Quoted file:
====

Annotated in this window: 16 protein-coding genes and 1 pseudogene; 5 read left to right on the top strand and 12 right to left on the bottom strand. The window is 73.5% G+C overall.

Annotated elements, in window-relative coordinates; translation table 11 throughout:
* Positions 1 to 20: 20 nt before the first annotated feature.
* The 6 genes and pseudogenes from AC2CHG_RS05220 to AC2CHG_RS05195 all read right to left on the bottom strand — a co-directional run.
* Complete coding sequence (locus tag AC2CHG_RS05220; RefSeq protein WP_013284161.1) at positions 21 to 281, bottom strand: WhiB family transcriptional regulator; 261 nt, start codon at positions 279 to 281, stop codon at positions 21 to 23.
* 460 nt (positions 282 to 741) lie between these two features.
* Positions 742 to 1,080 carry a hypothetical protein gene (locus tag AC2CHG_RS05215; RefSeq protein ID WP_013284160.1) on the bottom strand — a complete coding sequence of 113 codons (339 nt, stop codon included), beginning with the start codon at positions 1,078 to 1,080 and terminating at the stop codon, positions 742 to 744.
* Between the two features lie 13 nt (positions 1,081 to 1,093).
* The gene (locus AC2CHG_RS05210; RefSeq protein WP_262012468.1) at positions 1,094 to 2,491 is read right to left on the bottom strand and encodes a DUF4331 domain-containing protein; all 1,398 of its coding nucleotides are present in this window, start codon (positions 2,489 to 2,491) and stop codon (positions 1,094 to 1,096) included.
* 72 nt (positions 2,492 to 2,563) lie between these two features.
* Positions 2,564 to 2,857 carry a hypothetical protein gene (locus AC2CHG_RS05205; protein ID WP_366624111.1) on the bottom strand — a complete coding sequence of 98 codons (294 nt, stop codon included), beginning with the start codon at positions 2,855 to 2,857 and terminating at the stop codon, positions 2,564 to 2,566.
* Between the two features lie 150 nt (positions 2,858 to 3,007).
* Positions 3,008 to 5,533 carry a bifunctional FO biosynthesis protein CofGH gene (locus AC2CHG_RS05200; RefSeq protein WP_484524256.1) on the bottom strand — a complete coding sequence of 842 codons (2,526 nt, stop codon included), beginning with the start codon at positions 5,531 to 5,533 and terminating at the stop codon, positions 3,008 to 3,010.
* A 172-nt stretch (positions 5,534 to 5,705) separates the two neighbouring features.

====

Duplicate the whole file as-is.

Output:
Annotated in this window: 16 protein-coding genes and 1 pseudogene; 5 read left to right on the top strand and 12 right to left on the bottom strand. The window is 73.5% G+C overall.

Annotated elements, in window-relative coordinates; translation table 11 throughout:
* Positions 1 to 20: 20 nt before the first annotated feature.
* The 6 genes and pseudogenes from AC2CHG_RS05220 to AC2CHG_RS05195 all read right to left on the bottom strand — a co-directional run.
* Complete coding sequence (locus tag AC2CHG_RS05220; RefSeq protein WP_013284161.1) at positions 21 to 281, bottom strand: WhiB family transcriptional regulator; 261 nt, start codon at positions 279 to 281, stop codon at positions 21 to 23.
* 460 nt (positions 282 to 741) lie between these two features.
* Positions 742 to 1,080 carry a hypothetical protein gene (locus tag AC2CHG_RS05215; RefSeq protein ID WP_013284160.1) on the bottom strand — a complete coding sequence of 113 codons (339 nt, stop codon included), beginning with the start codon at positions 1,078 to 1,080 and terminating at the stop codon, positions 742 to 744.
* Between the two features lie 13 nt (positions 1,081 to 1,093).
* The gene (locus AC2CHG_RS05210; RefSeq protein WP_262012468.1) at positions 1,094 to 2,491 is read right to left on the bottom strand and encodes a DUF4331 domain-containing protein; all 1,398 of its coding nucleotides are present in this window, start codon (positions 2,489 to 2,491) and stop codon (positions 1,094 to 1,096) included.
* 72 nt (positions 2,492 to 2,563) lie between these two features.
* Positions 2,564 to 2,857 carry a hypothetical protein gene (locus AC2CHG_RS05205; protein ID WP_366624111.1) on the bottom strand — a complete coding sequence of 98 codons (294 nt, stop codon included), beginning with the start codon at positions 2,855 to 2,857 and terminating at the stop codon, positions 2,564 to 2,566.
* Between the two features lie 150 nt (positions 2,858 to 3,007).
* Positions 3,008 to 5,533 carry a bifunctional FO biosynthesis protein CofGH gene (locus AC2CHG_RS05200; RefSeq protein WP_484524256.1) on the bottom strand — a complete coding sequence of 842 codons (2,526 nt, stop codon included), beginning with the start codon at positions 5,531 to 5,533 and terminating at the stop codon, positions 3,008 to 3,010.
* A 172-nt stretch (positions 5,534 to 5,705) separates the two neighbouring features.